When Luka Jovic scored five goals against Fortuna Düsseldorf, the spotlight was his to enjoy and rightly so. Jovic’s game was a once-in-a-lifetime performance and should not in any way be overshadowed by the antics of an apologetic hipster. But one man has been lurking in the shadows of other players for too long, his ability to knock long balls down has often gone unnoticed and his assists have made goals possible for both Ante Rebic and Luka Jovic. I am of course describing the French striker Sébastien Haller.
Niko Kovac and Fredi Bobic decided to sign Haller from FC Utrecht last summer to make up for a faltering flame in Alexander Meier. Haller was supposed to be the next football god, the next tall and strong Sturmer to take on the German top flight. He started off with a few mediocre performances and his first goal came in an exhibition match against a local team. However, after this he started to hit the target on a regular basis and his autumn form could be epitomised and defined by his sensational scissor kick goal in the 93rd minute at home against VfB Stuttgart, a goal that won Eintracht the game in extraordinary fashion. This was perhaps a sign of things to come, or so we thought and hoped, but his spring wasn’t at all as good as we would have cheered for.
Instead, he was replaced by an in-form Luka Jovic who started to find the net more regularly and more consistently as the season went on. When the season ended and Frankfurt were up against Bayern Munich in the final of the DFB-Pokal, Haller wasn’t in the starting eleven, dispute being a big part of the set-up that had shocked Germany before. Kevin-Prince Boateng took his place and did extremely well at that.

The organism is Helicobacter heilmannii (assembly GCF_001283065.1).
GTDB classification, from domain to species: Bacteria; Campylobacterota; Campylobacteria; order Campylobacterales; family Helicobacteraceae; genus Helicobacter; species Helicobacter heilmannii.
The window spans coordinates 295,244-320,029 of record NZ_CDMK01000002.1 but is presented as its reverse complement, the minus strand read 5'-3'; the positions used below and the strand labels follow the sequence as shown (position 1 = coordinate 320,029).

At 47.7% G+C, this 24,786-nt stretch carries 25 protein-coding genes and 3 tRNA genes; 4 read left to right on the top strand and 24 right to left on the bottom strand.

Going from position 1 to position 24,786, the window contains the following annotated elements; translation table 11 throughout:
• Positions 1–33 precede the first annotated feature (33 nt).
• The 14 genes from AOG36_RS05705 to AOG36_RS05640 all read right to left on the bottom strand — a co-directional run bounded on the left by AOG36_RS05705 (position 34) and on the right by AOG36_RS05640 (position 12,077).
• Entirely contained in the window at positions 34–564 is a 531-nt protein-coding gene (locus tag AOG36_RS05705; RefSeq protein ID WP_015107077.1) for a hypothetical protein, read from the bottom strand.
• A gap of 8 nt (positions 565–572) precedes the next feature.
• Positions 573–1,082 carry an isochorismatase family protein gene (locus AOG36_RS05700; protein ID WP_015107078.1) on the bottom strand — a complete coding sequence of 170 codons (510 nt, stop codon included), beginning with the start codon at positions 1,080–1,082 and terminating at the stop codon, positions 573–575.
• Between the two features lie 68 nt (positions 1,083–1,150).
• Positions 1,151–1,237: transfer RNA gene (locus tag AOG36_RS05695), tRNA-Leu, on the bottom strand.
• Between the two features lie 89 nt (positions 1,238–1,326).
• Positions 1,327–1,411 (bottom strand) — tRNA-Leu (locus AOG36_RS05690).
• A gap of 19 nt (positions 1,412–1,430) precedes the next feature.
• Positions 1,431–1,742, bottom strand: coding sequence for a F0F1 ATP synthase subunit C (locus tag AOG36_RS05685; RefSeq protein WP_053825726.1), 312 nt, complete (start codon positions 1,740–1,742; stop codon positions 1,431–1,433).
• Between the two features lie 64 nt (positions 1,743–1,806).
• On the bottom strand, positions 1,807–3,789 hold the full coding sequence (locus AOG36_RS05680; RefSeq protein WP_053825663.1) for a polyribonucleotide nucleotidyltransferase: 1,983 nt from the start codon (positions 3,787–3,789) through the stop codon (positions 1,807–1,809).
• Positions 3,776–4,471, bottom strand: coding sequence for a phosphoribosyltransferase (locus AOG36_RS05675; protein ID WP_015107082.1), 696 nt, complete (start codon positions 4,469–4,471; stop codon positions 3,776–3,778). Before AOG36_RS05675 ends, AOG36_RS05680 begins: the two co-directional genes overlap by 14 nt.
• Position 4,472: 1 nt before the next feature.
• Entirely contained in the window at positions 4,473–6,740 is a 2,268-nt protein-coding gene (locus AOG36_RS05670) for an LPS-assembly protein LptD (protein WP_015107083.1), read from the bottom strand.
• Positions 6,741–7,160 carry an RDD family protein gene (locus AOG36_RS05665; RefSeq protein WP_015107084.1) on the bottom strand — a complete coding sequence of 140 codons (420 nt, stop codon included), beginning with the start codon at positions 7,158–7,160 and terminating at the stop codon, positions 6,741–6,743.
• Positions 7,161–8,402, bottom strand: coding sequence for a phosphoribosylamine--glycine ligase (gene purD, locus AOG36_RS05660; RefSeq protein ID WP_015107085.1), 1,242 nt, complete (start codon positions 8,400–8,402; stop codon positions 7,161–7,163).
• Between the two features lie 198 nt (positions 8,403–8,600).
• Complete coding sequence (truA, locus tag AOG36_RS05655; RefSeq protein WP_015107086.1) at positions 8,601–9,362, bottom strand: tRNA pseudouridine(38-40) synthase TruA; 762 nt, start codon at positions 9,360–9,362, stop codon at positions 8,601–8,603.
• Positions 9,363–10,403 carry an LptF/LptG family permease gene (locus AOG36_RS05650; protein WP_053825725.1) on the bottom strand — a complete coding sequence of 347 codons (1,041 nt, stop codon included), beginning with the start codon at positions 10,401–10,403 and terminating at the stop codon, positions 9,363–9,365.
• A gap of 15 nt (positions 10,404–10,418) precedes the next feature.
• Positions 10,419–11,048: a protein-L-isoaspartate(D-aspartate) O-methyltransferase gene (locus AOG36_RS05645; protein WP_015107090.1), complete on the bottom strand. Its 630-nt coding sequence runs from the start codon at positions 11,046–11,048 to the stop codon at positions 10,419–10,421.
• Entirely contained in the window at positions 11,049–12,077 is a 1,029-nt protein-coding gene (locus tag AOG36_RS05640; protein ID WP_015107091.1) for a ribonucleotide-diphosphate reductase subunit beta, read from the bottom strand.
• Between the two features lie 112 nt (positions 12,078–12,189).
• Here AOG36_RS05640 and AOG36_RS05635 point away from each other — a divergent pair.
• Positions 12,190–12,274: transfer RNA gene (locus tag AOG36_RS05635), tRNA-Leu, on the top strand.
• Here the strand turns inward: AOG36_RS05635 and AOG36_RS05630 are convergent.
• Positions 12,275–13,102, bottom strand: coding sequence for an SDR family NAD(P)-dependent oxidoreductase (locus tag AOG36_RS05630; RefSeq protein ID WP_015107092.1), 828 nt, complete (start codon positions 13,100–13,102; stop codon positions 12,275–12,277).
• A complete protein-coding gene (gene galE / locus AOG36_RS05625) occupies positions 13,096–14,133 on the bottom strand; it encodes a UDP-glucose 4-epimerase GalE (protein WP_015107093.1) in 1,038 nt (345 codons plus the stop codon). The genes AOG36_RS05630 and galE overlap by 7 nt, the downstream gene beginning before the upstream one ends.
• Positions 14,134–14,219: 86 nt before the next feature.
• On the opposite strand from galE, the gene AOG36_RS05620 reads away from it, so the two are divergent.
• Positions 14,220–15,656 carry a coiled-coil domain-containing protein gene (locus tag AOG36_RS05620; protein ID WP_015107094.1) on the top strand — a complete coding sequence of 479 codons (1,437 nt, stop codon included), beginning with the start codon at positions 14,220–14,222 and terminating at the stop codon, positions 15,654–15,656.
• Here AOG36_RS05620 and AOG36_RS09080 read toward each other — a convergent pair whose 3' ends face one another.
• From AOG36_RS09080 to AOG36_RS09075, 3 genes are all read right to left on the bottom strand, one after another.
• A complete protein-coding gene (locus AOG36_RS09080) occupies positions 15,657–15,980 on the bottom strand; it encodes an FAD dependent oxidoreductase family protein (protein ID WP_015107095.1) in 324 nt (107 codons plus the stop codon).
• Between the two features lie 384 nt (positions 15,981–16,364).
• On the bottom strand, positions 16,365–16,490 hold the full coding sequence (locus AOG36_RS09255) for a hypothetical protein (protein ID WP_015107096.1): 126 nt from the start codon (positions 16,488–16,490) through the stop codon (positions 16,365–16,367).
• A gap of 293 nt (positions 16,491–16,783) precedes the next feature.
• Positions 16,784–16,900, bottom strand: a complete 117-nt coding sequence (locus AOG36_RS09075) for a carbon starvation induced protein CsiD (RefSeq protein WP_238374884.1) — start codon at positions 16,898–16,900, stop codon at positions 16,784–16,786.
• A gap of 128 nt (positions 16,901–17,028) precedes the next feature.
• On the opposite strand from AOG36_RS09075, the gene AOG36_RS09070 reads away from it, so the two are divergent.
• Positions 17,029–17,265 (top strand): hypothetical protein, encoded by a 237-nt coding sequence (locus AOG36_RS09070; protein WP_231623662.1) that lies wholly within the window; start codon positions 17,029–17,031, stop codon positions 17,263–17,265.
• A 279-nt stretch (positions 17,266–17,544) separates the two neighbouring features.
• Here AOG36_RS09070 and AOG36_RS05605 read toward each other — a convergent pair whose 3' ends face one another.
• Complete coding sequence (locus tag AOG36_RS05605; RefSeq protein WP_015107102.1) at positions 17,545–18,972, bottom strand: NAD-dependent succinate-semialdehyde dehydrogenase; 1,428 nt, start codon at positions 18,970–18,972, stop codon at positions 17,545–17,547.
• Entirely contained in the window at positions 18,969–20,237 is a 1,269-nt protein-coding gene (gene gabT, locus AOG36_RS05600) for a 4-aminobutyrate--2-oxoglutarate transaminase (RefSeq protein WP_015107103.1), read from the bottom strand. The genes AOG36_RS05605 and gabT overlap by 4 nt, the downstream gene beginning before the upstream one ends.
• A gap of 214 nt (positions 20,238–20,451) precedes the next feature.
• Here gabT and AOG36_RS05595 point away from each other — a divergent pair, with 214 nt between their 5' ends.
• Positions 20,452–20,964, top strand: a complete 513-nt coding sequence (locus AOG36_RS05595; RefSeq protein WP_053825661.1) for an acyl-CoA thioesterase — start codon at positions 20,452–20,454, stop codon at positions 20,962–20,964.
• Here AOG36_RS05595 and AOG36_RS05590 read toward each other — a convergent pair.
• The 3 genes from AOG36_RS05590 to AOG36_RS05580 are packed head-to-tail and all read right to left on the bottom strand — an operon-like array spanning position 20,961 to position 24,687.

The summer came and the rumours started to flood the Main area. Haller was rumoured to many clubs in France and Spain, but no bids were considered, let alone accepted. He instead opted to stay, or Eintracht decided to keep him, to play for new coach Adolf Hütter, an attacking mind with a more free-flowing philosophy than his predecessor Kovac. Things changed rather rapidly and Hütter gave him more space, butstill a more defined and refined position on the pitch. He was allowed to roam, but his main purpose was to act as a wall in attack, a player that the more mobile attackers could use to get behind enemy lines. Haller’s intelligence and clever approach to his opposition made this the perfect role for him.
Before that game against Fortuna Düsseldorf, Eintracht had three straight wins in all competitions. And one certain pass combination had proven to be the most efficient attacking weapon they could bolster – Kevin Trapp to Haller. Trapp with a long ball that was to be knocked down by Haller. The knock down was then used to build momentum in the opposing half and often resulted in a dangerous opportunity for Rebic or Jovic. The attacking weapon Haller possesses is more potent than anything Eintracht has had in years. He is tall, strong, an eternal attacking presence and has without a doubt been the best attacking player at Eintracht thus far.
However, his importance to the squad is great in other aspects as well. He has developed into a proper leader that can guide his fellow attackers onto greatness. His finishing makes him a very potent player in front of goal and the ability to roam across defences with his long legs has also made him extremely difficult to face, no matter who you are or how good you might think you might be. A question needs to be posed here whether he is the most important player in Bundesliga, but that his very arguable. But who can dethrone him? I can barely thing of anyone capable of the feat.
Sébastien Haller was brought in to replace Alexander Meier and he has done just that. Perhaps not in locker room presence and as a statue of the city, but as a football player and a leader on the pitch. His abilities are similar, his size is similar and his actions on and off the field remind us all of the old Fußballgott. Perhaps Haller is the replacement Frankfurt have been yearning for, this season definitely points to exact that.
By Axel Falk.